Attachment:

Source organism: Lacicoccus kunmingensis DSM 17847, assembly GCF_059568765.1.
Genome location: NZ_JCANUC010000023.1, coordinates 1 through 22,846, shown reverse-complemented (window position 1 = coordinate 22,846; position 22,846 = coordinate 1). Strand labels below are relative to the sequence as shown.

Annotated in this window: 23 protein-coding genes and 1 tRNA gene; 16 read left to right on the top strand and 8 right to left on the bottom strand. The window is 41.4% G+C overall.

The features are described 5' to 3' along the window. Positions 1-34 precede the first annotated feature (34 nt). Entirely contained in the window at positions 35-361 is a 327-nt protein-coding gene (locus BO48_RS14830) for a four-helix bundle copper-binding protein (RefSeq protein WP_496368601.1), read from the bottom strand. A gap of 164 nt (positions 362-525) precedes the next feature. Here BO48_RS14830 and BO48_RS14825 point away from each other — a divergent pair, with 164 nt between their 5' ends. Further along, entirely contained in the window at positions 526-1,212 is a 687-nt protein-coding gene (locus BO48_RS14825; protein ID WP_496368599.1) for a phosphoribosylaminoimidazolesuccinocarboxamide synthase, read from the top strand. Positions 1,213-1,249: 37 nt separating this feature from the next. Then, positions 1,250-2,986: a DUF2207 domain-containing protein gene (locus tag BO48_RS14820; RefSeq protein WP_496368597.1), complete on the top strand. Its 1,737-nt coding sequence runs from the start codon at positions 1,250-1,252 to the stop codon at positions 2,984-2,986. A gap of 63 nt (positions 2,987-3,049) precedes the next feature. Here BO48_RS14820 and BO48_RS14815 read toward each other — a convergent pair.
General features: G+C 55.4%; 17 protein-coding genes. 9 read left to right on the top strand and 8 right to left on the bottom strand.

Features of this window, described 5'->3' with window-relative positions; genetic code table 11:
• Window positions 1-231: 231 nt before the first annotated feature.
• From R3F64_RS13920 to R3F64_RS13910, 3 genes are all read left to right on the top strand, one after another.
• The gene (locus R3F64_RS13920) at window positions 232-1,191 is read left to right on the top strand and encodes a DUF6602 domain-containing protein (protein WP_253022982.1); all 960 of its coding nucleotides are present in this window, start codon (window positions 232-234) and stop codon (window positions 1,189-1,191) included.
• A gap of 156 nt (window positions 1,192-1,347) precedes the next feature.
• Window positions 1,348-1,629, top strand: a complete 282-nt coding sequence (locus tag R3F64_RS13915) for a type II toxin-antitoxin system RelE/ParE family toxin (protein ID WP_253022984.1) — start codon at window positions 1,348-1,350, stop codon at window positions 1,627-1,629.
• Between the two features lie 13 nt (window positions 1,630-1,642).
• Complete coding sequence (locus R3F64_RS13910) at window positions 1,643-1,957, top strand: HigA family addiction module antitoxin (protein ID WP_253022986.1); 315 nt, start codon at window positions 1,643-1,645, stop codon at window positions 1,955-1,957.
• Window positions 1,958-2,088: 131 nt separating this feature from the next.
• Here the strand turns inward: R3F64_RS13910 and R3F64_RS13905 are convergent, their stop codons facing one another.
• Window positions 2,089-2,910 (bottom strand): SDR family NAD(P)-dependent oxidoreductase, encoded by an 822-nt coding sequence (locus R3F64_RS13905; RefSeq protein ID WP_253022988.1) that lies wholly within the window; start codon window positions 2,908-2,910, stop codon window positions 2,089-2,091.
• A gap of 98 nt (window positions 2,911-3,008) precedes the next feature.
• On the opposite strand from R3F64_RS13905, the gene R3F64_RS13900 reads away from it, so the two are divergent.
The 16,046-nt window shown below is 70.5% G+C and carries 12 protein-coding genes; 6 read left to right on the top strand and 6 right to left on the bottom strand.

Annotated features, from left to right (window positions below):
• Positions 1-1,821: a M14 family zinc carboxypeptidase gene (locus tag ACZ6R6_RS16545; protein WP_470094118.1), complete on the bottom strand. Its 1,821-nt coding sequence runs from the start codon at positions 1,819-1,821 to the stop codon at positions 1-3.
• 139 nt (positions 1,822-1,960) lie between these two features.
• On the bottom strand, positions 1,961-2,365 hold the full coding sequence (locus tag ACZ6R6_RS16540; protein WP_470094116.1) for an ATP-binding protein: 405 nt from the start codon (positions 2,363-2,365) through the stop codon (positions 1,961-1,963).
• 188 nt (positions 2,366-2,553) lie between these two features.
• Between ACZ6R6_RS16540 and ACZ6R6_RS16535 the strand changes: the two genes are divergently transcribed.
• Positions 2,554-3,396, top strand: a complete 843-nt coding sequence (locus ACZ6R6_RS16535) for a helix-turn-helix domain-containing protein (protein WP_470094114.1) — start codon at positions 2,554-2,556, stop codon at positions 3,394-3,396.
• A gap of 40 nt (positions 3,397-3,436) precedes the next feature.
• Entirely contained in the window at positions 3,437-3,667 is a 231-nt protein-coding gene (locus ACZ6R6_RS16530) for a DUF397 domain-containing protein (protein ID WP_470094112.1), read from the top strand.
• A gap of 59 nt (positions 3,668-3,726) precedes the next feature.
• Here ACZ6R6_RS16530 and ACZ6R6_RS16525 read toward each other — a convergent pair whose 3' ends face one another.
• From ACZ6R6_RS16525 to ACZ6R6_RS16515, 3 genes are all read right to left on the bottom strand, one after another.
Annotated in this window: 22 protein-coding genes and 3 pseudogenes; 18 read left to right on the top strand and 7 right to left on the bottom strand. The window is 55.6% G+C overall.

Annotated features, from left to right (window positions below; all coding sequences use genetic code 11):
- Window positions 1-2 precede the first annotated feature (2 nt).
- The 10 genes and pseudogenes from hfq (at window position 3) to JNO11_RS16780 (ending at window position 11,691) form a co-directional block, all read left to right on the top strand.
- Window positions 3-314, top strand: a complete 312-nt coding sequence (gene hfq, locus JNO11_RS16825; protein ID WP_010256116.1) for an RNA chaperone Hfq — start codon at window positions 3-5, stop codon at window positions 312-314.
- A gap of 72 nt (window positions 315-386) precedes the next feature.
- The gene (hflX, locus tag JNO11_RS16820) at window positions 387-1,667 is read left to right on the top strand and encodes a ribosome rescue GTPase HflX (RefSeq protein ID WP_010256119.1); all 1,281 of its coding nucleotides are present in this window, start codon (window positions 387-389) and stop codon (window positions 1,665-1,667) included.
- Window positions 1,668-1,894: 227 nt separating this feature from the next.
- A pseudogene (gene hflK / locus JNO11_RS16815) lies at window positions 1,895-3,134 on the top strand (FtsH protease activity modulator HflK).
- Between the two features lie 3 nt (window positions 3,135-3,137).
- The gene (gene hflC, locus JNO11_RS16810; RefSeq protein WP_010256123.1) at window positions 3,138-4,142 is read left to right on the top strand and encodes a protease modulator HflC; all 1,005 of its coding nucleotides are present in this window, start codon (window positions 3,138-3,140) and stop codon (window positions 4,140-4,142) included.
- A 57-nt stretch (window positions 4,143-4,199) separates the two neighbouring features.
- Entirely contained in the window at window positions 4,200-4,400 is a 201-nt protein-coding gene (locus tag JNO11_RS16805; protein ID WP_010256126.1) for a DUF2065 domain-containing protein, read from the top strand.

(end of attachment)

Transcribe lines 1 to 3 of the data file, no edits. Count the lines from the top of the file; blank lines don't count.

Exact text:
Source organism: Lacicoccus kunmingensis DSM 17847, assembly GCF_059568765.1.
Genome location: NZ_JCANUC010000023.1, coordinates 1 through 22,846, shown reverse-complemented (window position 1 = coordinate 22,846; position 22,846 = coordinate 1). Strand labels below are relative to the sequence as shown.

Annotated in this window: 23 protein-coding genes and 1 tRNA gene; 16 read left to right on the top strand and 8 right to left on the bottom strand. The window is 41.4% G+C overall.